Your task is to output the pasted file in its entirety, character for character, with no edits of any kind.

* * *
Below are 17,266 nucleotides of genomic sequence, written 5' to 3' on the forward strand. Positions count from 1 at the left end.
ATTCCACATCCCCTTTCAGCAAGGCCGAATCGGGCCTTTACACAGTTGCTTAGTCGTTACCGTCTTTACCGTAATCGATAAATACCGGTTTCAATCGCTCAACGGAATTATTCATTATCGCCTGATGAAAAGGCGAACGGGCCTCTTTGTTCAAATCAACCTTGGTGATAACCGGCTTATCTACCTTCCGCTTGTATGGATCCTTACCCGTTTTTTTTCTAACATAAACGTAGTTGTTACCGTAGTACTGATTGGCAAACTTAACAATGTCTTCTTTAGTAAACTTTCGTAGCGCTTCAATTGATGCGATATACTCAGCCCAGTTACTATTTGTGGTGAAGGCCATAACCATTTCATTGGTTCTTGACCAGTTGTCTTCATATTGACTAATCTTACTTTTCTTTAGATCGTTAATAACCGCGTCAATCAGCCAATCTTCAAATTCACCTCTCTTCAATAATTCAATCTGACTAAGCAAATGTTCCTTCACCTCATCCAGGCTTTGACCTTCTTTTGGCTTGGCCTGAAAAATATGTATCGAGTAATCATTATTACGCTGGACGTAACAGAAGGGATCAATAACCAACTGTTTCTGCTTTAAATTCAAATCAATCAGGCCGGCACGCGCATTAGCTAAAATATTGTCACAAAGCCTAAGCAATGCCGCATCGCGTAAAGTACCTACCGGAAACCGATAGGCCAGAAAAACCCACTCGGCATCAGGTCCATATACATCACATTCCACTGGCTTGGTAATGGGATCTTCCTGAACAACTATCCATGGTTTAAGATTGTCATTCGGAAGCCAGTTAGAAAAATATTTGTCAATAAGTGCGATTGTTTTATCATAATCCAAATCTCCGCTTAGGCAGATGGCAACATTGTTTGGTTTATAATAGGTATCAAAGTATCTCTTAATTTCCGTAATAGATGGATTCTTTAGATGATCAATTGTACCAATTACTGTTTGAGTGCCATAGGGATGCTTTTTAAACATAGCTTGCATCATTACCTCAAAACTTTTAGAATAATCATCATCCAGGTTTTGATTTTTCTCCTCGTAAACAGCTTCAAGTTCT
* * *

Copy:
Below are 17,266 nucleotides of genomic sequence, written 5' to 3' on the forward strand. Positions count from 1 at the left end.
ATTCCACATCCCCTTTCAGCAAGGCCGAATCGGGCCTTTACACAGTTGCTTAGTCGTTACCGTCTTTACCGTAATCGATAAATACCGGTTTCAATCGCTCAACGGAATTATTCATTATCGCCTGATGAAAAGGCGAACGGGCCTCTTTGTTCAAATCAACCTTGGTGATAACCGGCTTATCTACCTTCCGCTTGTATGGATCCTTACCCGTTTTTTTTCTAACATAAACGTAGTTGTTACCGTAGTACTGATTGGCAAACTTAACAATGTCTTCTTTAGTAAACTTTCGTAGCGCTTCAATTGATGCGATATACTCAGCCCAGTTACTATTTGTGGTGAAGGCCATAACCATTTCATTGGTTCTTGACCAGTTGTCTTCATATTGACTAATCTTACTTTTCTTTAGATCGTTAATAACCGCGTCAATCAGCCAATCTTCAAATTCACCTCTCTTCAATAATTCAATCTGACTAAGCAAATGTTCCTTCACCTCATCCAGGCTTTGACCTTCTTTTGGCTTGGCCTGAAAAATATGTATCGAGTAATCATTATTACGCTGGACGTAACAGAAGGGATCAATAACCAACTGTTTCTGCTTTAAATTCAAATCAATCAGGCCGGCACGCGCATTAGCTAAAATATTGTCACAAAGCCTAAGCAATGCCGCATCGCGTAAAGTACCTACCGGAAACCGATAGGCCAGAAAAACCCACTCGGCATCAGGTCCATATACATCACATTCCACTGGCTTGGTAATGGGATCTTCCTGAACAACTATCCATGGTTTAAGATTGTCATTCGGAAGCCAGTTAGAAAAATATTTGTCAATAAGTGCGATTGTTTTATCATAATCCAAATCTCCGCTTAGGCAGATGGCAACATTGTTTGGTTTATAATAGGTATCAAAGTATCTCTTAATTTCCGTAATAGATGGATTCTTTAGATGATCAATTGTACCAATTACTGTTTGAGTGCCATAGGGATGCTTTTTAAACATAGCTTGCATCATTACCTCAAAACTTTTAGAATAATCATCATCCAGGTTTTGATTTTTCTCCTCGTAAACAGCTTCAAGTTCT